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Quick guide: Covid-19 and safeguarding

Quick Guide: Covid-19 and Safeguarding

During the pandemic, the pressures placed upon local churches have risen significantly and this has led to an increase in the need to protect people from different forms of harm and abuse.

Here is a quick guide to what you can do to offer support whilst continuing to serve the needs of your communities.

Protecting People

If you become aware or you are concerned that an individual may be at risk of abuse or neglect; you should:

  • Contact your church safeguarding coordinator or Synod Safeguarding Officer for advice within 24 hours.
  • Refer to a local social care service in the area that the individual lives. (Check the website to see any changes to reporting procedures currently).
  • Always call the Police using 999 if you suspect someone is in immediate danger.

Exploitation and grooming

In times of crisis, those who seek to exploit children and adults can be quick to act and prey on vulnerabilities – particularly in online forums, where they may face fewer barriers to do so with a reduction in online moderators.

You can help by:

  • Know the signs of exploitation, be vigilant to them and take any disclosures or concerns seriously.
  • Refer concerns to safeguarding coordinators, Synod Safeguarding Officers, social services or the Police.
  • Use the resources like the NSPCCCEOP or UK Safer Internet Centre to support parents, families and individuals to learn how to stay safe online.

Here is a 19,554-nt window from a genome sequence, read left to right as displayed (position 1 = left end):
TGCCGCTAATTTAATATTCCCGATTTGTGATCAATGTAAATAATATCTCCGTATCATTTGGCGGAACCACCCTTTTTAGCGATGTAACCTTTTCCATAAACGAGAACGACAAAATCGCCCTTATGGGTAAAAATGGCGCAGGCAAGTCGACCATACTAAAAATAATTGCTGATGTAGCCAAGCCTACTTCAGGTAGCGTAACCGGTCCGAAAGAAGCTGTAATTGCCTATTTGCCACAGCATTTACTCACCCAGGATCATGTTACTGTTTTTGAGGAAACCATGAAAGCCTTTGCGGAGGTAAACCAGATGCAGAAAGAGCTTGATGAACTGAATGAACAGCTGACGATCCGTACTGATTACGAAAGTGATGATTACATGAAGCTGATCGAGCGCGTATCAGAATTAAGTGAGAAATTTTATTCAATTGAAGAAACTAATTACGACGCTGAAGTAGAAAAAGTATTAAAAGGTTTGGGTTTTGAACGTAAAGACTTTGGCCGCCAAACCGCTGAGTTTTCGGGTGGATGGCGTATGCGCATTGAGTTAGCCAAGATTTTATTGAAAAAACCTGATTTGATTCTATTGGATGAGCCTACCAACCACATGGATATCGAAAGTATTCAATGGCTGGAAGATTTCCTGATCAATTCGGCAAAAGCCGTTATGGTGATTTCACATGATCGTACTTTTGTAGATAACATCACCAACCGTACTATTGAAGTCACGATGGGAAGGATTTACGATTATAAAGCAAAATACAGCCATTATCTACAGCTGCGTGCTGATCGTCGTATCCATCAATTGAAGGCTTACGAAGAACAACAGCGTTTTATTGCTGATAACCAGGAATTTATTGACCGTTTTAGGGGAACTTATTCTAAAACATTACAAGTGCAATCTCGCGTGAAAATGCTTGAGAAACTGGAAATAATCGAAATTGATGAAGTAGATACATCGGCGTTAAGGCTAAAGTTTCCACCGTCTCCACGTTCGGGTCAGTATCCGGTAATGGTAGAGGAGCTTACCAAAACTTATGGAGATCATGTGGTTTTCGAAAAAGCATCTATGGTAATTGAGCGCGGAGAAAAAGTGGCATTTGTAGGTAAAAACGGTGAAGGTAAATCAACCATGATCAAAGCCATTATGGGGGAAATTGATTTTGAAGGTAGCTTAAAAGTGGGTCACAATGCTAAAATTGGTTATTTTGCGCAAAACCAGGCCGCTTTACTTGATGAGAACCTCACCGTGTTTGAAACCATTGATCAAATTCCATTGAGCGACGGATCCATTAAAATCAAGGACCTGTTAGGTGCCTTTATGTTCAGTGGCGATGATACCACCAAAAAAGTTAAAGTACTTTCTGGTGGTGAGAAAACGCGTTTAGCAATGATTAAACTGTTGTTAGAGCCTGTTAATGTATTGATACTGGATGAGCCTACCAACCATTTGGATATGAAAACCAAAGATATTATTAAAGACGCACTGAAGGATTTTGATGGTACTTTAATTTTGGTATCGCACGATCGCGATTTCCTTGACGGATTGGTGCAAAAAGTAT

Poverty

It is estimated that over 3 million people have faced food poverty since the pandemic began, including those who have lost their employment and their homes. You can offer support by:

  • Map out food banks and points of contact in your area to be shared with those who need them.
  • Use the Covid-19 Mutual Aid website to locate individual who can support those who are vulnerable and self-isolating to access essential supplies.
  • Encourage parents of school age children to continue to claim their free school meals.
  • Share information on basic hygiene and infection control with those who may have limited access to technology.
  • Share information about the Government’s pledge to support those facing home insecurity and signpost to local Housing Offices.

Financial abuse

Many elderly and vulnerable people are having to try to manage their finances in different ways and there has been a rise in cases of scams as others look to exploit this – including over the phone and online. Financial abuse can be perpetrated by those closer to home, including family, friends and others who appear to be seeking to help the individual and it can be closely linked to domestic abuse.

You can offer support by:

  • Be familiar with the signs of financial abuse (reports of missing personal items, unexplained shortages of money for essential items, another person controlling someone’s money or taking an unusual interest.
  • Share advice on the signs of a SCAM: Seems too good to be true, Contacted out of the blue, Asked for personal details, Money is requested.
  • If you support those in your community involving payments follow government advice on keeping records and receipts.

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United Reformed Church